Condensed Matter Seminar Series

Carbon Nanotube Electronics and Optoelectronics

Phaedon Avouris


Thursday April 14, 11:30 am, Room 234, Physics Building

Host: A. Chang

Abstract: Carbon nanotubes (CNTs) have properties that make them ideal for applications in nano- and opto-electronics. Particular emphasis has been placed on the fabrication and optimization of CNT field-effect transistors (CNTFETs) with very promising results. However, some problems remain. Charge-transfer at the CNT-metal interfaces can lead to the formation of Schottky barriers, which adversely affect the performance of the FET. Another problem appears upon scaling of the gate insulator thickness (tox). At small tox, unipolar CNTFETs turn ambipolar with large off currents. We were able to eliminate these problems by chemical, or electrostatic doping of the contact regions. The resulting unipolar CNTFETs have outstanding operational characteristics.
While ambipolar (a-) CNTFETs may be undesirable in logic applications, they can be particularly valuable in photonics. Earlier we have shown that when electrons and holes are injected from the opposite terminals of an a-CNTFET, a fraction of them recombine radiatively generating an electrically-excited single nanotube light source. Unlike conventional p-n diodes, however, a-CNTFETs are not doped and there is no fixed p-n interface. Through spatially resolved measurements we will show that the emission can be translated along the CNTFET channel by varying the gate voltage. Study of the properties of the emission as a function of applied bias provides new insights on the electrical transport in CNTs. Stationary light spots are also observed and their generation mechanism will be discussed. Finally, single CNT photoconductivity spectra and theoretical modeling will be used to prove the excitonic nature of the excited states of the CNTs.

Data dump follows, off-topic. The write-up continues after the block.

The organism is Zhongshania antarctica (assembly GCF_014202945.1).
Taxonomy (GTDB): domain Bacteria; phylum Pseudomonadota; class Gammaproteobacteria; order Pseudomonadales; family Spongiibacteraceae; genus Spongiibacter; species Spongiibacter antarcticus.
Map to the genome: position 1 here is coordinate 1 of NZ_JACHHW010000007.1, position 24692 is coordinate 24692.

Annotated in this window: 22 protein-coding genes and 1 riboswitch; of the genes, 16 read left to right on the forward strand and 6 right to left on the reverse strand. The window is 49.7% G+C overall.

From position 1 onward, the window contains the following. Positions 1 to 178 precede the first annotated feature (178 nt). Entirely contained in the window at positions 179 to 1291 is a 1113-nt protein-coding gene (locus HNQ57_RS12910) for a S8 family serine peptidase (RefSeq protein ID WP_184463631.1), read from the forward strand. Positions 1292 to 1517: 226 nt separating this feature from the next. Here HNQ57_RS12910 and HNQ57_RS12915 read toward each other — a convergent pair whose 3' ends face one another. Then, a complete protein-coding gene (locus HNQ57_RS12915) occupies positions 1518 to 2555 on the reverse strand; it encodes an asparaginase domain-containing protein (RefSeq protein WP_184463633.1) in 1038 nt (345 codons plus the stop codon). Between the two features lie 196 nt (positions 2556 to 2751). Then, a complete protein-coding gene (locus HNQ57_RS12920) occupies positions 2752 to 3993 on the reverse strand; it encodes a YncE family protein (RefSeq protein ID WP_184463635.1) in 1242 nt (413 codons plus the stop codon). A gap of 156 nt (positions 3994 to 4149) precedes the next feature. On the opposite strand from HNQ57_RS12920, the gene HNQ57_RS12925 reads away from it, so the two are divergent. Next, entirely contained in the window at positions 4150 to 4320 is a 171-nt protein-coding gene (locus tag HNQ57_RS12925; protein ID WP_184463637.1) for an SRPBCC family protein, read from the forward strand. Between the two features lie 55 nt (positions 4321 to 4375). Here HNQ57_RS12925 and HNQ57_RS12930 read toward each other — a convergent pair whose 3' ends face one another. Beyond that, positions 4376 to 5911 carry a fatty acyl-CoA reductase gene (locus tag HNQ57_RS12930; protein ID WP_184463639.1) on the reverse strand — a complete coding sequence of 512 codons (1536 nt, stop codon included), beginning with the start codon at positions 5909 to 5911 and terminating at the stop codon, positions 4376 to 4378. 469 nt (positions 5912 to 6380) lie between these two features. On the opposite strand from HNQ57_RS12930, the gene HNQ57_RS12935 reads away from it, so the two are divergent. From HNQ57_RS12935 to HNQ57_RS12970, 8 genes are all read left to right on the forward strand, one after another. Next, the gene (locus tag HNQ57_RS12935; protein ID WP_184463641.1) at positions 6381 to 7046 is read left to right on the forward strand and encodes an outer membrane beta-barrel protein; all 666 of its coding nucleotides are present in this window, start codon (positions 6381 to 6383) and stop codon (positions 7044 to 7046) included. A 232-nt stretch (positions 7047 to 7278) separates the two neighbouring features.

Return to Condensed Matter Seminars Main Page

Return to Physics Main Page